February 2011 - Vol. 47

Giving Thanks 

by Jon Wilson

The United States celebrates Thanksgiving Day each November. This national holiday is rooted in American history, which dates back to 1620 when one of the first groups of English settlers, a Christian congregation called the Pilgrims, established a colony in Virginia. In thanksgiving for surviving the harsh conditions of the first few months, the Pilgrims held a festive meal with their native Indian friends.  This annual tradition of giving thanks, which was officially established by Abraham Lincoln in 1863, today feels more like an observance of American civil religion than an occasion for giving thanks to God for his blessings to us. Nevertheless, in Word of Life, our community, we dedicated one of our gatherings last November to reflect on the importance of thanksgiving in the life of a Christian. Here I offer some of the thoughts that I shared with the community at that time.

The gospel of Luke tells a story about a group of men who were healed by Jesus, and most of whom forgot to say thank you. This is Luke 17:11-19:

Now on his way to Jerusalem, Jesus traveled along the border between Samaria and Galilee. As he was going into a village, ten men who had leprosy met him. They stood at a distance  and called out in a loud voice, “Jesus, Master, have pity on us!” When he saw them, he said, “Go, show yourselves to the priests.” And as they went, they were cleansed. One of them, when he saw he was healed, came back, praising God in a loud voice. He threw himself at Jesus’ feet and thanked him—and he was a Samaritan. Jesus asked, “Were not all ten cleansed? Where are the other nine? Has no one returned to give praise to God except this foreigner?” Then he said to him, “Rise and go; your faith has made you well.”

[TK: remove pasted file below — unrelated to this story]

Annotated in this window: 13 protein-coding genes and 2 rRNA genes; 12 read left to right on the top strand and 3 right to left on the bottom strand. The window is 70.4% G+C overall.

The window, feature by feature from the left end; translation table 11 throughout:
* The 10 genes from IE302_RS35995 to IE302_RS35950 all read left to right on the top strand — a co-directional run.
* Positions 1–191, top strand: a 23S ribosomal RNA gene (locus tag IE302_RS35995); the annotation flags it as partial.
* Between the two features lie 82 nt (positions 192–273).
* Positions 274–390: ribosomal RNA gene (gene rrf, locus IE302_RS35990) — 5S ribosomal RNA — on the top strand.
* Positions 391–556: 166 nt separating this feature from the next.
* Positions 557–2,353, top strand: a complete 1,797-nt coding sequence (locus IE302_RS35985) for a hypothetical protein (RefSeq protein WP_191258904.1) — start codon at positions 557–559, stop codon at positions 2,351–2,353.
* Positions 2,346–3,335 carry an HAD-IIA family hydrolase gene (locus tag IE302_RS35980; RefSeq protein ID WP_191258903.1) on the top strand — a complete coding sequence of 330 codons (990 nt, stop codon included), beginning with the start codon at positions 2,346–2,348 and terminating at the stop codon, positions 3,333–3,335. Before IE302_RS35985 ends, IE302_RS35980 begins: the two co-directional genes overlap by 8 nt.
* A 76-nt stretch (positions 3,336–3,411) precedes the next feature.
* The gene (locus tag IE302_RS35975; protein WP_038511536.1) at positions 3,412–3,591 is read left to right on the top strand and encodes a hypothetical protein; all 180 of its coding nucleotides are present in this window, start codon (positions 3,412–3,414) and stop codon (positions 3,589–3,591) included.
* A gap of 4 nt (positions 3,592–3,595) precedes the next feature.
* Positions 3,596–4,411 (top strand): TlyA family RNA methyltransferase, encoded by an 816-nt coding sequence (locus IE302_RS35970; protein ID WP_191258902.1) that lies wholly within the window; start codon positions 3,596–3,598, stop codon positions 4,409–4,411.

It is helpful to recognize that all the lepers were healed and their healing wasn’t contingent on their gratitude. Their healing was not a test to determine how they would respond once they were healed. God gives good gifts to all men and women, and the Lord Jesus had given freely to all ten. In Matthew 5:45, Jesus says, that his Father in heaven “causes his sun to rise on the evil and the good, and sends rain on the righteous and the unrighteous.” Sometimes we can talk as if we will ”lose our blessings” if we fail to be thankful, but this story does not bear that out. The nine fellows who forgot to give thanks did not get leprosy again. 

However, we will certainly be missing something if we are not thankful people. Take a look at the leper who returned to Jesus. All the lepers had the day of their lives, being healed from such a terrible disease. But in fact, this leper had an even better day. Not only was he healed, but he also began a personal relationship with Jesus. And the same goes for us. When we receive God’s blessings with a shrug, or even without notice, we only get the blessings. We miss the greater good of being drawn into God’s presence. When we return to God to give him thanks, God’s gifts serve the much higher purpose of bringing us more fully into relationship with him, of helping us to better understand his goodness and grace.

Not taking anything for granted